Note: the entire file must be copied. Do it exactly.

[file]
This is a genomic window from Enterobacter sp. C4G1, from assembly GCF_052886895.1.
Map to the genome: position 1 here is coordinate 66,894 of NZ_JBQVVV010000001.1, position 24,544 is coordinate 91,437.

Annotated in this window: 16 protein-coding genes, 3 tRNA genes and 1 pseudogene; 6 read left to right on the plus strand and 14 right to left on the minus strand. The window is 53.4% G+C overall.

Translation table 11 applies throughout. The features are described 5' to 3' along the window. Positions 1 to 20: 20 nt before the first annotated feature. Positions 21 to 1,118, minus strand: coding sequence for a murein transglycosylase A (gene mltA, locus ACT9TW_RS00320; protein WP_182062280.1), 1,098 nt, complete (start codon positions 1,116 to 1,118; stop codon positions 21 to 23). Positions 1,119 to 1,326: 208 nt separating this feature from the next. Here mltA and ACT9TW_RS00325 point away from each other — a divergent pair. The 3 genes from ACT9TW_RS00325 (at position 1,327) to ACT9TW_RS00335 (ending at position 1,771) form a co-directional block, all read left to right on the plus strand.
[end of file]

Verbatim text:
This is a genomic window from Enterobacter sp. C4G1, from assembly GCF_052886895.1.
Map to the genome: position 1 here is coordinate 66,894 of NZ_JBQVVV010000001.1, position 24,544 is coordinate 91,437.

Annotated in this window: 16 protein-coding genes, 3 tRNA genes and 1 pseudogene; 6 read left to right on the plus strand and 14 right to left on the minus strand. The window is 53.4% G+C overall.

Translation table 11 applies throughout. The features are described 5' to 3' along the window. Positions 1 to 20: 20 nt before the first annotated feature. Positions 21 to 1,118, minus strand: coding sequence for a murein transglycosylase A (gene mltA, locus ACT9TW_RS00320; protein WP_182062280.1), 1,098 nt, complete (start codon positions 1,116 to 1,118; stop codon positions 21 to 23). Positions 1,119 to 1,326: 208 nt separating this feature from the next. Here mltA and ACT9TW_RS00325 point away from each other — a divergent pair. The 3 genes from ACT9TW_RS00325 (at position 1,327) to ACT9TW_RS00335 (ending at position 1,771) form a co-directional block, all read left to right on the plus strand.